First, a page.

Mubarak, an autocratic leader who has held power for 30 years, named his first-ever vice-president, fired his cabinet and promised reforms, but protesters are still demanding that he step down.

The official death toll from the crisis stood Sunday at 97, with thousands injured, but reports from witnesses across the country indicated the actual toll was far higher.

Canadians in Egypt were being advised to “carefully evaluate” their security, avoid all demonstrations and keep a supply of basic food on hand.

Some Canadians weren’t impressed with Ottawa’s actions.

James Di Fiore has spent much of the past three days worrying about his girlfriend and her mother, who have been holed up in a Cairo hotel.

He said the Canadian Embassy and Foreign Affairs have been little help as citizens stranded in Cairo and other cities scramble for information and look for a way to get home.

“Our federal government was missing in action up until an hour ago,” Di Fiore told The Canadian Press soon after Cannon’s announcement.

The 34-year-old Toronto resident also bristled at the fact that his loved ones will only be taken as far as Europe and will have to eventually pay for their evacuation.

“(The government) is running the protection elements of what it’s supposed to provide for its citizens as a business.”

In Cairo, his girlfriend, Michelle Bozak, spent the last three days trying to get in touch with embassy staff for advice and support but couldn’t reach a single Canadian official. She was able to talk to Di Fiore on her Canadian cell phone but does not have access to the Internet.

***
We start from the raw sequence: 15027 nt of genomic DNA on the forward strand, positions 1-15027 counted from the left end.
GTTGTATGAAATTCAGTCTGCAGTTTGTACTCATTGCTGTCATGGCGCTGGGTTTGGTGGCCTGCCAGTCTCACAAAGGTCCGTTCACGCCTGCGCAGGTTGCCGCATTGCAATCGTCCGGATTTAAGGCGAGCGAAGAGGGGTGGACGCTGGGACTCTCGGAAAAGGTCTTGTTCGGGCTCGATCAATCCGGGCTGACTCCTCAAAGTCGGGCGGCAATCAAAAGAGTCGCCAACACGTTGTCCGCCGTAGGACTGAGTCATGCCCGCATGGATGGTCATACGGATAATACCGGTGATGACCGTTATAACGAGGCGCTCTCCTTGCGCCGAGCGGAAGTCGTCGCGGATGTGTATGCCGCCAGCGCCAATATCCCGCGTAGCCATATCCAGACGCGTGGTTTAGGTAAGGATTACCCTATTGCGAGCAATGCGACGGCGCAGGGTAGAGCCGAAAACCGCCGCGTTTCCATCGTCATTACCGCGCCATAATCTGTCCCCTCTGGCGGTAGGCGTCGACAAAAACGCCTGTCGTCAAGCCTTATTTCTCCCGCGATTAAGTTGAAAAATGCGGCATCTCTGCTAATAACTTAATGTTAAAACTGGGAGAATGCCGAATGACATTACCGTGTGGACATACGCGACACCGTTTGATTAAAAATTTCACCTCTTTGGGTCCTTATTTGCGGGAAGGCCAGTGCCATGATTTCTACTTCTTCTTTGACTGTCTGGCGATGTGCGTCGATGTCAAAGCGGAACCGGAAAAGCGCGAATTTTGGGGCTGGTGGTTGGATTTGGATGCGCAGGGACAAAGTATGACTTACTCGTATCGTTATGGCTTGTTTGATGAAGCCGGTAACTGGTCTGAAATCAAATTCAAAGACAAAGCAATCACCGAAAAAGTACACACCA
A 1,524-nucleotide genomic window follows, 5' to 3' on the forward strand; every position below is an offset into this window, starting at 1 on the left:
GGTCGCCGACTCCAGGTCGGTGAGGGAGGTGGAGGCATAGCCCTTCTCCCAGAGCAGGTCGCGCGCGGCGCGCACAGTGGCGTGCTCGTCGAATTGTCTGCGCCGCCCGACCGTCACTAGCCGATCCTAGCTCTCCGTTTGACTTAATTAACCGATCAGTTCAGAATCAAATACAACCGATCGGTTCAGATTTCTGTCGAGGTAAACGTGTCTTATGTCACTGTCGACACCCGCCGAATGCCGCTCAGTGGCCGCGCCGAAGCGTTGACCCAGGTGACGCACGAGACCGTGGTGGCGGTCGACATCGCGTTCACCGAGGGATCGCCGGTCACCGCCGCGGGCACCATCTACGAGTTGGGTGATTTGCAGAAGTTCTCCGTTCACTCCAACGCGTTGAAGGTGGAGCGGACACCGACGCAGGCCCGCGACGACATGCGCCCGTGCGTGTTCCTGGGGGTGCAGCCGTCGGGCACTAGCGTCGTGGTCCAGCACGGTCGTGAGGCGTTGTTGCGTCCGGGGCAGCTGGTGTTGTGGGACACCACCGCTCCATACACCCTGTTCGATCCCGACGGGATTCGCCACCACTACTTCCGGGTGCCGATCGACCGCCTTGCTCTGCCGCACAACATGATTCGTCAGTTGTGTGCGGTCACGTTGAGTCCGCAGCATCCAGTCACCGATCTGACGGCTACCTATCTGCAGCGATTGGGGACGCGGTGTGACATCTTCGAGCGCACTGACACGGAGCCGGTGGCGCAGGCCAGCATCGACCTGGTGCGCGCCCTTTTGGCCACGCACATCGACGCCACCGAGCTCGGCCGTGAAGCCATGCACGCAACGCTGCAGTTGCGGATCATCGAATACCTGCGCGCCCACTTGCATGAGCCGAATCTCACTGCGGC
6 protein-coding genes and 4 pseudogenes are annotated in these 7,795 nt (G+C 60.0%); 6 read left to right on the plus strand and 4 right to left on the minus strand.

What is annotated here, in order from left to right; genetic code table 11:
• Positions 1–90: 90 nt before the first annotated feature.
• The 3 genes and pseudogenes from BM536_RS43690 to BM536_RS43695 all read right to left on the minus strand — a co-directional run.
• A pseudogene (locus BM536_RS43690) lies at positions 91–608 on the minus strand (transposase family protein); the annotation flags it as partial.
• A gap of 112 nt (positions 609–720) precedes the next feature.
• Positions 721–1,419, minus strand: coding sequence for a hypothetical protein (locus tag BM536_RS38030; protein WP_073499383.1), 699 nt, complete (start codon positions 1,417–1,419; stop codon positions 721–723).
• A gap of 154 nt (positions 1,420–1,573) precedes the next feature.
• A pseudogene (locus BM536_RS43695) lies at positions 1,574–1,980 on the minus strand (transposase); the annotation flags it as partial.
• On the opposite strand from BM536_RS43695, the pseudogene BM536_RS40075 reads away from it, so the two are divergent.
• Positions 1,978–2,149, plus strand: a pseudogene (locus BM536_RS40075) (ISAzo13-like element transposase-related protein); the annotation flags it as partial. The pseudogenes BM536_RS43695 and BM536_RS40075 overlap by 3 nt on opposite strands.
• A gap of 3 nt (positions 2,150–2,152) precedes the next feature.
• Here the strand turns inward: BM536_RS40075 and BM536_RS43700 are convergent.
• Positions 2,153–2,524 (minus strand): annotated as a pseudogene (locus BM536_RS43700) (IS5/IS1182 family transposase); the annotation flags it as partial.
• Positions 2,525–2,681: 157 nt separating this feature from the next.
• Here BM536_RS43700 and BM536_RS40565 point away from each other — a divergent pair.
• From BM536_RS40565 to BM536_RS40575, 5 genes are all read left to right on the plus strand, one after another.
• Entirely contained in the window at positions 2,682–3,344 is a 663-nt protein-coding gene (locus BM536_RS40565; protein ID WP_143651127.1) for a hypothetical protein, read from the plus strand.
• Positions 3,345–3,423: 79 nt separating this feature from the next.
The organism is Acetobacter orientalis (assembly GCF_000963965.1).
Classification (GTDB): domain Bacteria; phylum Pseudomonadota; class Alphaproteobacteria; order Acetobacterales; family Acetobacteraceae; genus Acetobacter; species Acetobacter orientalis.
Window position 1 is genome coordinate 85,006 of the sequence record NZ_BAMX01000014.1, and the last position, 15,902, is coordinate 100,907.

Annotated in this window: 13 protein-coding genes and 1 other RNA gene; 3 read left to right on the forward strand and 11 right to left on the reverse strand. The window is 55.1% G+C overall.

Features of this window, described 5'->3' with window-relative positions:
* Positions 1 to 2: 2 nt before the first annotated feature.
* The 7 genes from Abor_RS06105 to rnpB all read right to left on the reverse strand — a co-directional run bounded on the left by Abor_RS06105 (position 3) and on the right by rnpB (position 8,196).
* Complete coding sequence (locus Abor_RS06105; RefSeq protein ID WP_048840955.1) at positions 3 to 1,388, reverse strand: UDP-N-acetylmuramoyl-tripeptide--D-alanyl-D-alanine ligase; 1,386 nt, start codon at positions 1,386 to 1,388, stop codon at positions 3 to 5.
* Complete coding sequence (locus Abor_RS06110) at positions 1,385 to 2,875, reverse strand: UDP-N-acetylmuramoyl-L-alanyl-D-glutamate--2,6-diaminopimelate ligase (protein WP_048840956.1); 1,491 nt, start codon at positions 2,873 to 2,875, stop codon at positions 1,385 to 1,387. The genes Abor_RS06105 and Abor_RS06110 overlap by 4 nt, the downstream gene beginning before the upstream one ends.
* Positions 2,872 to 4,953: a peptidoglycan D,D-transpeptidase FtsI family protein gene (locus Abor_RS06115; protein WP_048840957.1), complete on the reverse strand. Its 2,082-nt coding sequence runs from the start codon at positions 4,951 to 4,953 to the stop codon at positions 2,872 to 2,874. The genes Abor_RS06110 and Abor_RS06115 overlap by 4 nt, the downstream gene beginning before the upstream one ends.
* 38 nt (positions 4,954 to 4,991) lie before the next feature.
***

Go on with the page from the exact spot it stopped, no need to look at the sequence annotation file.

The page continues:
Now, with the chartered flights on offer, Di Fiore says it will be a challenge for Bozak and her mother to make their way to the airport, particularly after staff in their hotel have advised against stepping into the frantic streets where travellers have been robbed or assaulted at frequent roadblocks.

“Aside from having me on the telephone she has gone through this entire ordeal completely void of any help from the Canadian federal government,” he said. “I think that’s dropping the ball.”

Earlier Sunday, Liberal MP Dan McTeague, the party’s consular affairs critic, urged Ottawa to come up with an evacuation strategy.

Canada’s plan to remove citizens from the North African country comes alongside a similar effort by the United States. The American embassy in Cairo said it was making arrangements to transport Americans who want to leave to “safehaven locations in Europe.” Those flights would also begin Monday.

Meanwhile, several Arab nations, including Iraq, have either sent in jets to take their citizens home or have offered to do so.

The last mass evacuation of Canadians abroad took place between July 19 and mid-August, 2006, when about 14,000 Canadians were removed to Cyprus and Turkey from strife-torn Lebanon. As many as 40,000 Canadians were registered with the Canadian Embassy in Beirut.

Ottawa decided in that case that taxpayers would foot the bill for the cost of the evacuation. Charges were also waived after the 2004 Indian Ocean tsunami.

Canadians with questions about consular matters can call the department at 1-800-267-6788 (toll-free from U.S. and Canada only) or 613-944-6788.

(With files from Diana Mehta in Toronto)